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How to prioritize an Oracle Database background process ?

Posted by FatDBA on April 18, 2022

Recently while looking into a system (was running on 19.3.0.0.0 standalone) where ‘log file sync’ was bugging the database, and after we tried all other possible solutions, we thought to increase the priroty of the LGWR background process to see if that helps.

Increasing the LGWR priority is putting the LGWR process in the Round-Robin (SCHED_RR) class. You can increase process’s priority both using OS (renice, nice commands) or Database methods, but this post is about setting the priority using ‘_high_priority_process’ an undocumented/hidden parameter that prioritizes your database managed processes.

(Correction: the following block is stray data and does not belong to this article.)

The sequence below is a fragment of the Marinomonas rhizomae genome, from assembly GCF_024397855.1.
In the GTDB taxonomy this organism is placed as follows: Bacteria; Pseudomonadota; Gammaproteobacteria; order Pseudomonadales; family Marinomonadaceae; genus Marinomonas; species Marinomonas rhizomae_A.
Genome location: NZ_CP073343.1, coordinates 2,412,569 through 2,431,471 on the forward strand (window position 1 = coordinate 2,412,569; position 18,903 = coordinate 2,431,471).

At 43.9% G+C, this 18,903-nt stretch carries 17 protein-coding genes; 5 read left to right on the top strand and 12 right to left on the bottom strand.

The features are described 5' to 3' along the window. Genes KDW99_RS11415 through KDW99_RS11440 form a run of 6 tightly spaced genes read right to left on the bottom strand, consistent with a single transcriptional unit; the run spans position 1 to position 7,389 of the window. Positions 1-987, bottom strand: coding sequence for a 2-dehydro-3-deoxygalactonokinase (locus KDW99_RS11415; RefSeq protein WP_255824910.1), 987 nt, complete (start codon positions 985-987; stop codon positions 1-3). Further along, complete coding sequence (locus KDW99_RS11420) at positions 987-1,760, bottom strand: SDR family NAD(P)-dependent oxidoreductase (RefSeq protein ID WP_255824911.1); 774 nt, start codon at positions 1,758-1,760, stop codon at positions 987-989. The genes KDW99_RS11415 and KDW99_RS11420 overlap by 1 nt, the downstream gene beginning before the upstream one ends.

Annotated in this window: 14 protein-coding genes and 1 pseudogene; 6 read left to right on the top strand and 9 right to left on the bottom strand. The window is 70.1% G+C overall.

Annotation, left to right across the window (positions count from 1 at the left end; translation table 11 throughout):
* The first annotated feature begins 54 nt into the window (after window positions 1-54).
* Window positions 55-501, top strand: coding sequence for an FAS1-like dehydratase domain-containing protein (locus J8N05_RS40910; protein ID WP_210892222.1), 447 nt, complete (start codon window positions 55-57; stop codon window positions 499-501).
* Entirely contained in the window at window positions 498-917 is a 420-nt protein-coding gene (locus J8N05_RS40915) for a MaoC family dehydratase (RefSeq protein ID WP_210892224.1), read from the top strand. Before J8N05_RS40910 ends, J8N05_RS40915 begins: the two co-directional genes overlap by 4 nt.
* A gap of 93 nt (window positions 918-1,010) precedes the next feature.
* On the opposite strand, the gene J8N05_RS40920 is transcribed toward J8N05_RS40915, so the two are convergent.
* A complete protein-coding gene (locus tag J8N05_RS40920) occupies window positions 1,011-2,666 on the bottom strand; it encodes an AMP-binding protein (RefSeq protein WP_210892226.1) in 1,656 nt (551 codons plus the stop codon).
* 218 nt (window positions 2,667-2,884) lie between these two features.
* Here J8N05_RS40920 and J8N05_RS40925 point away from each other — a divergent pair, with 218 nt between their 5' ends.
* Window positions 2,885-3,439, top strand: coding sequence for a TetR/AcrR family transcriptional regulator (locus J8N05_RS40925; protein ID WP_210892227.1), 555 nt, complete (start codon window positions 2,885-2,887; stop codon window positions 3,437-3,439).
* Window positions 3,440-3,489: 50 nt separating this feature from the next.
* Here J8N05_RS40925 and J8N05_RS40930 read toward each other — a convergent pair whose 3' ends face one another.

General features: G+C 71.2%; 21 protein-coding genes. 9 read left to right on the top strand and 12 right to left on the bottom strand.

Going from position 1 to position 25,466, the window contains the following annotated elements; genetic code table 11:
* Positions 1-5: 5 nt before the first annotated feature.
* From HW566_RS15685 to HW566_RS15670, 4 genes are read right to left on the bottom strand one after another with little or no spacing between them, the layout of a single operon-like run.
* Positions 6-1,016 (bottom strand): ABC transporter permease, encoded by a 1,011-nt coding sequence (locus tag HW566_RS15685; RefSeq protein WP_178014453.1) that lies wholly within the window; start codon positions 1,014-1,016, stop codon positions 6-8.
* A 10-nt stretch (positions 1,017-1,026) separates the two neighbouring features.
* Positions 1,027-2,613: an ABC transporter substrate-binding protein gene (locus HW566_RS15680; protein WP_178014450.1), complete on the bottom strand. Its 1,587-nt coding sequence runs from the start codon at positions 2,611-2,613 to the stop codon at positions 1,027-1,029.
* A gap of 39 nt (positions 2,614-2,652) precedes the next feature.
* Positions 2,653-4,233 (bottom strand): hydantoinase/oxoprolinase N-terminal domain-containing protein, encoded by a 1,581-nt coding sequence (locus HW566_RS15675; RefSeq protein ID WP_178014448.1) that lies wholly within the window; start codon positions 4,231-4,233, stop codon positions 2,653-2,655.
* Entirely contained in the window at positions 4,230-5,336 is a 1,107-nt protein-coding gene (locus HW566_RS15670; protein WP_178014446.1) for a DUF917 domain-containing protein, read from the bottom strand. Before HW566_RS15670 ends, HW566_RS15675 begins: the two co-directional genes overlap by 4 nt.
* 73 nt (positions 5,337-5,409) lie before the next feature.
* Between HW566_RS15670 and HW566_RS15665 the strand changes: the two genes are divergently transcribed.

I am using Oracle 19.3 for the test where the LGWR is not by default comes with any priority in the DB, starting from 21.3.0.0.0 LGWR process is part of _high_priority_processes group along with VKTM & LMS* processes.
Note: This being a hidden/undocumented parameter I advise to consult with Oracle support before going and changing the parameter value. Try other possible ways to reduce log file sync, before jumping into this crude method of prioritizing LGWR over others.

[oracle@oracleontario ~]$ !sql
sqlplus / as sysdba

SQL*Plus: Release 19.0.0.0.0 - Production on Sun Apr 10 03:36:06 2022
Version 19.3.0.0.0

Copyright (c) 1982, 2019, Oracle.  All rights reserved.

Connected to:
Oracle Database 19c Enterprise Edition Release 19.0.0.0.0 - Production
Version 19.3.0.0.0

SQL> @hidden

Enter value for param: high_prio
old   5:    and a.ksppinm like '%&param%'
new   5:    and a.ksppinm like '%priority_processes%'

Parameter                                     Session Value             Instance Value            descr
--------------------------------------------- ------------------------- ------------------------- ------------------------------------------------------------